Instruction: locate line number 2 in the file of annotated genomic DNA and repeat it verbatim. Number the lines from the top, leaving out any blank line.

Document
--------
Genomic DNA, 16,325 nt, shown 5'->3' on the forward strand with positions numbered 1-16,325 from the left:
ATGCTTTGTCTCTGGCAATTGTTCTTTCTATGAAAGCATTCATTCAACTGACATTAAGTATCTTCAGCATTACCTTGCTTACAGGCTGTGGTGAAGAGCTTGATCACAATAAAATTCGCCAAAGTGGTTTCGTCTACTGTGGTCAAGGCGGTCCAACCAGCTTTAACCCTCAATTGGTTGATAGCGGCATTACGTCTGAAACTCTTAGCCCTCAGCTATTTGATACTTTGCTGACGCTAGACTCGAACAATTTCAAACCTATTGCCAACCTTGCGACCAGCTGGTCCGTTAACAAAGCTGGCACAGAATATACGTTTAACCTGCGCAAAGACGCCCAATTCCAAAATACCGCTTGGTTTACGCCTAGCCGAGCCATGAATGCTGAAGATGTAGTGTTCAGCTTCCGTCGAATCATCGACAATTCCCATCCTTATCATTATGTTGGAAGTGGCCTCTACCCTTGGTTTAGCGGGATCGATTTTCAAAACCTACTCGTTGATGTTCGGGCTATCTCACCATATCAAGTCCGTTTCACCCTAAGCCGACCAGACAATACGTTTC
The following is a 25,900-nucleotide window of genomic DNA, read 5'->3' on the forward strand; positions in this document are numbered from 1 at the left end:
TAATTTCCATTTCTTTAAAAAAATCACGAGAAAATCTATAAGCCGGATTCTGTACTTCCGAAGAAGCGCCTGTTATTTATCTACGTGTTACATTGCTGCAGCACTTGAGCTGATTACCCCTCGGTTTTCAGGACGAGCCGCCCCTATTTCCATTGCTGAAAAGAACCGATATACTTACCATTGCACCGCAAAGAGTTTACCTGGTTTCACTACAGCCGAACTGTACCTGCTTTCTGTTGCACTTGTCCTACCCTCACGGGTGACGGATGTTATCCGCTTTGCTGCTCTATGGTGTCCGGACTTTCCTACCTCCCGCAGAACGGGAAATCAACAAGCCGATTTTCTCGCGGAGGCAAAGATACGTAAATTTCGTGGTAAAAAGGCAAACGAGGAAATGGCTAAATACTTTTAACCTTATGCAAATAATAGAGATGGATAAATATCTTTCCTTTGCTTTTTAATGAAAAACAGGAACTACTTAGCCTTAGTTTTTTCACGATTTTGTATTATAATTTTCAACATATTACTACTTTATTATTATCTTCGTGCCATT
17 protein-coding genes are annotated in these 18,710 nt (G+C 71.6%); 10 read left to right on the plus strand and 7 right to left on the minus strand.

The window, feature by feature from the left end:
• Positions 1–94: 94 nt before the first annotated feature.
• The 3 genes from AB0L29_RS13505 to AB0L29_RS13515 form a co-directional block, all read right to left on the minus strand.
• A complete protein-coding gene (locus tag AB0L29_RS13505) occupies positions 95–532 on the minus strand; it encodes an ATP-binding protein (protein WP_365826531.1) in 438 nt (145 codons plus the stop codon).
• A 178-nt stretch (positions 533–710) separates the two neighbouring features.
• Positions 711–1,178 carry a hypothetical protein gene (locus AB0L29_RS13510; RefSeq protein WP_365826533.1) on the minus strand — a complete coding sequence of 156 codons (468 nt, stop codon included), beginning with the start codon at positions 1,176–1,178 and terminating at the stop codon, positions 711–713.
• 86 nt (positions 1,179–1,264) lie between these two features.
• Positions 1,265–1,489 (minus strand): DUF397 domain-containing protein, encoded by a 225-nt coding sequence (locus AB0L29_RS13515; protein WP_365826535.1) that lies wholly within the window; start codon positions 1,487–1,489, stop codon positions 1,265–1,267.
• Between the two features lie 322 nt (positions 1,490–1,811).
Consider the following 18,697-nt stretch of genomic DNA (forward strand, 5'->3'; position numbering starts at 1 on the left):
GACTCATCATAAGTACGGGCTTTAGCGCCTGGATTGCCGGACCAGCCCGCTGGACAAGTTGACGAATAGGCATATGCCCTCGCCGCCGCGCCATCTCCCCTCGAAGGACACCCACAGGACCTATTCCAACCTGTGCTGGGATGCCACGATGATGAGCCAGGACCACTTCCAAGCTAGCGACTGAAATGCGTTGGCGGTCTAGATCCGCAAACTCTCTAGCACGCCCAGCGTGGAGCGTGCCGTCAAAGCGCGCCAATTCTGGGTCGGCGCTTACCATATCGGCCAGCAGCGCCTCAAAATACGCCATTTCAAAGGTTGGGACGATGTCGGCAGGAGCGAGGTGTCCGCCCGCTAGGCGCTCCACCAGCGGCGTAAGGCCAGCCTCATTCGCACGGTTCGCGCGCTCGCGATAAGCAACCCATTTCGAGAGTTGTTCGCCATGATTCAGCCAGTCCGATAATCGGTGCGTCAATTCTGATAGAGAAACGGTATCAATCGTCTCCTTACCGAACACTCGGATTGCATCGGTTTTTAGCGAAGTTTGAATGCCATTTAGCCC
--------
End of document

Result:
ATGCTTTGTCTCTGGCAATTGTTCTTTCTATGAAAGCATTCATTCAACTGACATTAAGTATCTTCAGCATTACCTTGCTTACAGGCTGTGGTGAAGAGCTTGATCACAATAAAATTCGCCAAAGTGGTTTCGTCTACTGTGGTCAAGGCGGTCCAACCAGCTTTAACCCTCAATTGGTTGATAGCGGCATTACGTCTGAAACTCTTAGCCCTCAGCTATTTGATACTTTGCTGACGCTAGACTCGAACAATTTCAAACCTATTGCCAACCTTGCGACCAGCTGGTCCGTTAACAAAGCTGGCACAGAATATACGTTTAACCTGCGCAAAGACGCCCAATTCCAAAATACCGCTTGGTTTACGCCTAGCCGAGCCATGAATGCTGAAGATGTAGTGTTCAGCTTCCGTCGAATCATCGACAATTCCCATCCTTATCATTATGTTGGAAGTGGCCTCTACCCTTGGTTTAGCGGGATCGATTTTCAAAACCTACTCGTTGATGTTCGGGCTATCTCACCATATCAAGTCCGTTTCACCCTAAGCCGACCAGACAATACGTTTC